Here, the restraining order forbid defendant's interference with his wife's personal freedom. He committed a forbidden act by making harassing telephone calls. The action was in the name of South Dakota. At the first hearing, Judge Wuest informed defendant that a criminal action would be undertaken subsequently. Although the order to show cause failed to expressly indicate the action as criminal, such a technical error is not prejudicial where, as here, the defendant is afforded a jury trial. See, United States v. United Mine Workers, 67 S. Ct. at 697.
Defendant received suspension of all but fifteen days of the jail term so long as he complied with certain conditions; the terms of a one-year probation, counseling and no contact with Debra absent reconciliation. Admittedly, the character and purpose of these conditions were mixed. Probation vindicates the court, while the no-contact provision benefits the complainant. Despite this difficulty, defendant lacked ability to shorten the fifteen-day jail term or revise the probation terms or duration. The trial court properly tried defendant for criminal contempt.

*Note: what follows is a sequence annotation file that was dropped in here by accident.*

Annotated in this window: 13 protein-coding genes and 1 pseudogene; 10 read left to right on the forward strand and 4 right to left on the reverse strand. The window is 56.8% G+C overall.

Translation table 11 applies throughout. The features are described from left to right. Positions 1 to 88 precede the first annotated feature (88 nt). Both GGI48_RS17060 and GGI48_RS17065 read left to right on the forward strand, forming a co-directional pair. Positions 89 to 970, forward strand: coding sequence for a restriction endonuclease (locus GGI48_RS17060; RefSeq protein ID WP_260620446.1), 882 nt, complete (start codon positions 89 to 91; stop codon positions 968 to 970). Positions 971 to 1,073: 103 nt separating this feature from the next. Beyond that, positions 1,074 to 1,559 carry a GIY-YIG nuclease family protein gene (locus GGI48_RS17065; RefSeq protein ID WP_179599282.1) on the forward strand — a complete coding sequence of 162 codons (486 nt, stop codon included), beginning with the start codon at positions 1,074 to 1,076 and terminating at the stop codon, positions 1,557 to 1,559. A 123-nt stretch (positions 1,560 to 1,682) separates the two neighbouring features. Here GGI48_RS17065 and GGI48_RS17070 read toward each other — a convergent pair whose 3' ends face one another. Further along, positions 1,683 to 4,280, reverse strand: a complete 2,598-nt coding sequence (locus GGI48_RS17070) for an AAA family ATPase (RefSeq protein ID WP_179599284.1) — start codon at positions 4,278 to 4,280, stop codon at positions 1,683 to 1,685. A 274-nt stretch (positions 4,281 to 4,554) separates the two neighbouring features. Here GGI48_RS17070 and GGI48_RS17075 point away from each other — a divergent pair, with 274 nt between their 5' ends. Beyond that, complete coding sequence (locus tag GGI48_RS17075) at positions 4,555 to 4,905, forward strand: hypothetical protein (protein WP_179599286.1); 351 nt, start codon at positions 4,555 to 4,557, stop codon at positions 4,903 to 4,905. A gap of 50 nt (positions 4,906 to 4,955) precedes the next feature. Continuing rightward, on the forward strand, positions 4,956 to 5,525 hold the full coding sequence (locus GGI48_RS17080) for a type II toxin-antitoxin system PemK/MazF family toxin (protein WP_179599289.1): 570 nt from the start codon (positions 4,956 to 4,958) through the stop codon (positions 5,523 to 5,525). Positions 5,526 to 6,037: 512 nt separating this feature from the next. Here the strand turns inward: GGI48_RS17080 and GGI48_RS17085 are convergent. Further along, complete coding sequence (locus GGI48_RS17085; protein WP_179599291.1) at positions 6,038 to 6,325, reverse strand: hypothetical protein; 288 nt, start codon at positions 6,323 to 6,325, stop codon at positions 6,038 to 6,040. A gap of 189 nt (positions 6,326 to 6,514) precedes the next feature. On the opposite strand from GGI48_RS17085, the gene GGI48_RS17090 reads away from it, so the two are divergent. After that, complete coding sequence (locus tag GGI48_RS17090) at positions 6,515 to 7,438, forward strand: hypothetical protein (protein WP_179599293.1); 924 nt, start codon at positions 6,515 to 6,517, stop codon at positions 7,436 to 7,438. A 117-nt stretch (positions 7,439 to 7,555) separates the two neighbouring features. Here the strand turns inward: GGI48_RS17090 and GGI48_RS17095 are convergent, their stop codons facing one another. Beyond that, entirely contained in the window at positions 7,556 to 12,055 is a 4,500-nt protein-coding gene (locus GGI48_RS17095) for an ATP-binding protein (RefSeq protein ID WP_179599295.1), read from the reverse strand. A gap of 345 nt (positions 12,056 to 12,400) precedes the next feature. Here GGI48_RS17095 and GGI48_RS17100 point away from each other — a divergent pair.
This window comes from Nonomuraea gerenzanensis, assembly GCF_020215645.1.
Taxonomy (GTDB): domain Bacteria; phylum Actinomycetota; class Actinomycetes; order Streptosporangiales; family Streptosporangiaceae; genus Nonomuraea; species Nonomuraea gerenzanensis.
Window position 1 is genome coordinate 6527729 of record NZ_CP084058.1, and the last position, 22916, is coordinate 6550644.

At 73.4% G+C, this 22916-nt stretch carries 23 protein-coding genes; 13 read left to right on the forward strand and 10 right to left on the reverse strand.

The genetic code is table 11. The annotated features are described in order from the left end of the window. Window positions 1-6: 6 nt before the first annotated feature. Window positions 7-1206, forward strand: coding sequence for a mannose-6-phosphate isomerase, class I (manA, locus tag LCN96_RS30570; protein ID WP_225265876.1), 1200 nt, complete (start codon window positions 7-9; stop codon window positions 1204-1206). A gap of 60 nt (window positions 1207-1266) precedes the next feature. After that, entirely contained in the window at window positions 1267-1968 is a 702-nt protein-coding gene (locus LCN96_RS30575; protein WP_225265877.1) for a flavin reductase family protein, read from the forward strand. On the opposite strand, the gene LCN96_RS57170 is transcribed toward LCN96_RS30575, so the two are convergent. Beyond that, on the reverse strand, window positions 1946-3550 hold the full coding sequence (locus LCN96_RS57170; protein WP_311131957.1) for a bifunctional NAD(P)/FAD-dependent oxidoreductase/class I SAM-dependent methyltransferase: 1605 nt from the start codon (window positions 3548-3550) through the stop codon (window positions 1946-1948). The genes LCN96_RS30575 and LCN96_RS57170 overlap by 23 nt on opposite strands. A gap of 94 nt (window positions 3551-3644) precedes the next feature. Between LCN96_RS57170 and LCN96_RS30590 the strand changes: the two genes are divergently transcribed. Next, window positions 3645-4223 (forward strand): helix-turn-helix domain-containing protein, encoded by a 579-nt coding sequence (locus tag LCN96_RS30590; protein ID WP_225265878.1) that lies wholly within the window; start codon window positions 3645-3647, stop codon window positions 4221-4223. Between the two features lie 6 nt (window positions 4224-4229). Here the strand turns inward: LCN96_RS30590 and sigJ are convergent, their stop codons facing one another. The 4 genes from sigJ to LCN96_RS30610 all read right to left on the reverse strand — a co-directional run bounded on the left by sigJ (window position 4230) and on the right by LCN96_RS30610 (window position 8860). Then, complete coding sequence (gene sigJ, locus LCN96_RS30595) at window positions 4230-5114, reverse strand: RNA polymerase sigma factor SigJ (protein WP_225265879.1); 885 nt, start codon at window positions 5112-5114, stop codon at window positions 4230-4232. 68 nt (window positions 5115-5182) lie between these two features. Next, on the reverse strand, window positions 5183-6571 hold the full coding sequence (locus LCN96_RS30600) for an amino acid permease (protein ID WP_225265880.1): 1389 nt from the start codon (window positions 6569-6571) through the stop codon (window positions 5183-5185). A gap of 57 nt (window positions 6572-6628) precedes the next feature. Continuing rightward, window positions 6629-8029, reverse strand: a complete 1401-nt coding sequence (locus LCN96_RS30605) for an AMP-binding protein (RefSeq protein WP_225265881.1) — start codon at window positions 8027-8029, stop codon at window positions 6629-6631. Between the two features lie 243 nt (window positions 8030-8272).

Defendant challenges the adequacy of an order to show cause issued on information and belief of the prosecutor. In United Mine Workers of America, 67 S. Ct. at 697, the Court addressed this issue. It held that Fed.R.Crim.Proc. 42(b) was not designed to eliminate this means of commencing criminal suits. Like Rule 42(b), SDCL 23A-38-2 requires notice stating the essential facts constituting the contempt charge.[*] Defendant's argument fails.
Appellant's sufficiency of the evidence argument is primarily an argument attacking the credibility of the State's witnesses because of their animosity toward him. These points were all argued before the jury and are properly for the jury's determination. We find no error on this issue.
South Dakota Codified Laws 19-13-28 makes defendant's claim of an evidentiary privilege improper for comment by the prosecutor. The parties agree that the prosecutor commented on defendant's assertion of the husband-wife privilege. Therefore, we must decide if the comment prejudiced defendant's trial. State v. Havens, 264 N.W.2d 918, 923 (S.D.1978) (unfair comment during opening argument); State v. Kingston, 84 S.D. 578, 174 N.W.2d 636, 641 (1970) (comment during trial). The trial court properly sustained defendant's objection and admonished the jury to disregard the prosecutor's statement. Admonishment deprives the error of prejudice. See State v. Kidd, 286 N.W.2d 120, 123 (S.D.1979). Defendant fails on this issue also.